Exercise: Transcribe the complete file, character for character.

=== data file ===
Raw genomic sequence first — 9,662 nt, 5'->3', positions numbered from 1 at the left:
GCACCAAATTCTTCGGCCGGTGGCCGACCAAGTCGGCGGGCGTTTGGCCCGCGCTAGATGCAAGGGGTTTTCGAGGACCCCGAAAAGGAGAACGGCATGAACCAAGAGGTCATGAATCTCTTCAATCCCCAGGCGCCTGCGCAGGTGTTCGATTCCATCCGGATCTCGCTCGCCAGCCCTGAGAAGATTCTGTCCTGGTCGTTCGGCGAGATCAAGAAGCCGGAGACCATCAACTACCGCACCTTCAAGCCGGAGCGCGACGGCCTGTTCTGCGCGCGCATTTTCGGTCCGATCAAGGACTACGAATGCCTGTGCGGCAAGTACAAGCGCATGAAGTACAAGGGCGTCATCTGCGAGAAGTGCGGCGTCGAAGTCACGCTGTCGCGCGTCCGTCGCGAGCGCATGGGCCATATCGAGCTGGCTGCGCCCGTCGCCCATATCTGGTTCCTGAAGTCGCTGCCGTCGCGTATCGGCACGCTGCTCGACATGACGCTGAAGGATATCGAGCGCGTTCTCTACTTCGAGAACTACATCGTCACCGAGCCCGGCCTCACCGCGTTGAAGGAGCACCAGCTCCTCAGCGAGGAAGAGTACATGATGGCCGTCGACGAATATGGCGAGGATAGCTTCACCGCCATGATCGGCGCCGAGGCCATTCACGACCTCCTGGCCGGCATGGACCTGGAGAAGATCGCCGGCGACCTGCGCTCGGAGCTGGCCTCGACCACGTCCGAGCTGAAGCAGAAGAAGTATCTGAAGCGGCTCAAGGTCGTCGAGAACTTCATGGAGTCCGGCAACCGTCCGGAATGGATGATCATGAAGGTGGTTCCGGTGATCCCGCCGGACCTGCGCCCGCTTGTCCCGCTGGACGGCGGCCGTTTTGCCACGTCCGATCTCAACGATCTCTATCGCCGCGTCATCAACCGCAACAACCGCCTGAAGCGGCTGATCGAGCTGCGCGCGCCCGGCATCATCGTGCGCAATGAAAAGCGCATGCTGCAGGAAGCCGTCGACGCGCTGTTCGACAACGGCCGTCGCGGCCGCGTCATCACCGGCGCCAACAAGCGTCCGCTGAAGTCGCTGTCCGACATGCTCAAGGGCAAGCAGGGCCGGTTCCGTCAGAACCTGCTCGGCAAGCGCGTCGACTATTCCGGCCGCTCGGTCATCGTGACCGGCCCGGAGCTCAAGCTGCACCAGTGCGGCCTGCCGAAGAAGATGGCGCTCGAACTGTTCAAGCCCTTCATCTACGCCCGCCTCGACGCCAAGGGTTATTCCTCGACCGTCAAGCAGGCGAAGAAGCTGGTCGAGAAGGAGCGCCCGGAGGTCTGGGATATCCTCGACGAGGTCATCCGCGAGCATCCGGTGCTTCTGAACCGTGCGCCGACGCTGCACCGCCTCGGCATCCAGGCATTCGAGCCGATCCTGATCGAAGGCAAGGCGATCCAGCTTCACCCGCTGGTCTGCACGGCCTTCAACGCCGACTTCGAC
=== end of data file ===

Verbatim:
Raw genomic sequence first — 9,662 nt, 5'->3', positions numbered from 1 at the left:
GCACCAAATTCTTCGGCCGGTGGCCGACCAAGTCGGCGGGCGTTTGGCCCGCGCTAGATGCAAGGGGTTTTCGAGGACCCCGAAAAGGAGAACGGCATGAACCAAGAGGTCATGAATCTCTTCAATCCCCAGGCGCCTGCGCAGGTGTTCGATTCCATCCGGATCTCGCTCGCCAGCCCTGAGAAGATTCTGTCCTGGTCGTTCGGCGAGATCAAGAAGCCGGAGACCATCAACTACCGCACCTTCAAGCCGGAGCGCGACGGCCTGTTCTGCGCGCGCATTTTCGGTCCGATCAAGGACTACGAATGCCTGTGCGGCAAGTACAAGCGCATGAAGTACAAGGGCGTCATCTGCGAGAAGTGCGGCGTCGAAGTCACGCTGTCGCGCGTCCGTCGCGAGCGCATGGGCCATATCGAGCTGGCTGCGCCCGTCGCCCATATCTGGTTCCTGAAGTCGCTGCCGTCGCGTATCGGCACGCTGCTCGACATGACGCTGAAGGATATCGAGCGCGTTCTCTACTTCGAGAACTACATCGTCACCGAGCCCGGCCTCACCGCGTTGAAGGAGCACCAGCTCCTCAGCGAGGAAGAGTACATGATGGCCGTCGACGAATATGGCGAGGATAGCTTCACCGCCATGATCGGCGCCGAGGCCATTCACGACCTCCTGGCCGGCATGGACCTGGAGAAGATCGCCGGCGACCTGCGCTCGGAGCTGGCCTCGACCACGTCCGAGCTGAAGCAGAAGAAGTATCTGAAGCGGCTCAAGGTCGTCGAGAACTTCATGGAGTCCGGCAACCGTCCGGAATGGATGATCATGAAGGTGGTTCCGGTGATCCCGCCGGACCTGCGCCCGCTTGTCCCGCTGGACGGCGGCCGTTTTGCCACGTCCGATCTCAACGATCTCTATCGCCGCGTCATCAACCGCAACAACCGCCTGAAGCGGCTGATCGAGCTGCGCGCGCCCGGCATCATCGTGCGCAATGAAAAGCGCATGCTGCAGGAAGCCGTCGACGCGCTGTTCGACAACGGCCGTCGCGGCCGCGTCATCACCGGCGCCAACAAGCGTCCGCTGAAGTCGCTGTCCGACATGCTCAAGGGCAAGCAGGGCCGGTTCCGTCAGAACCTGCTCGGCAAGCGCGTCGACTATTCCGGCCGCTCGGTCATCGTGACCGGCCCGGAGCTCAAGCTGCACCAGTGCGGCCTGCCGAAGAAGATGGCGCTCGAACTGTTCAAGCCCTTCATCTACGCCCGCCTCGACGCCAAGGGTTATTCCTCGACCGTCAAGCAGGCGAAGAAGCTGGTCGAGAAGGAGCGCCCGGAGGTCTGGGATATCCTCGACGAGGTCATCCGCGAGCATCCGGTGCTTCTGAACCGTGCGCCGACGCTGCACCGCCTCGGCATCCAGGCATTCGAGCCGATCCTGATCGAAGGCAAGGCGATCCAGCTTCACCCGCTGGTCTGCACGGCCTTCAACGCCGACTTCGAC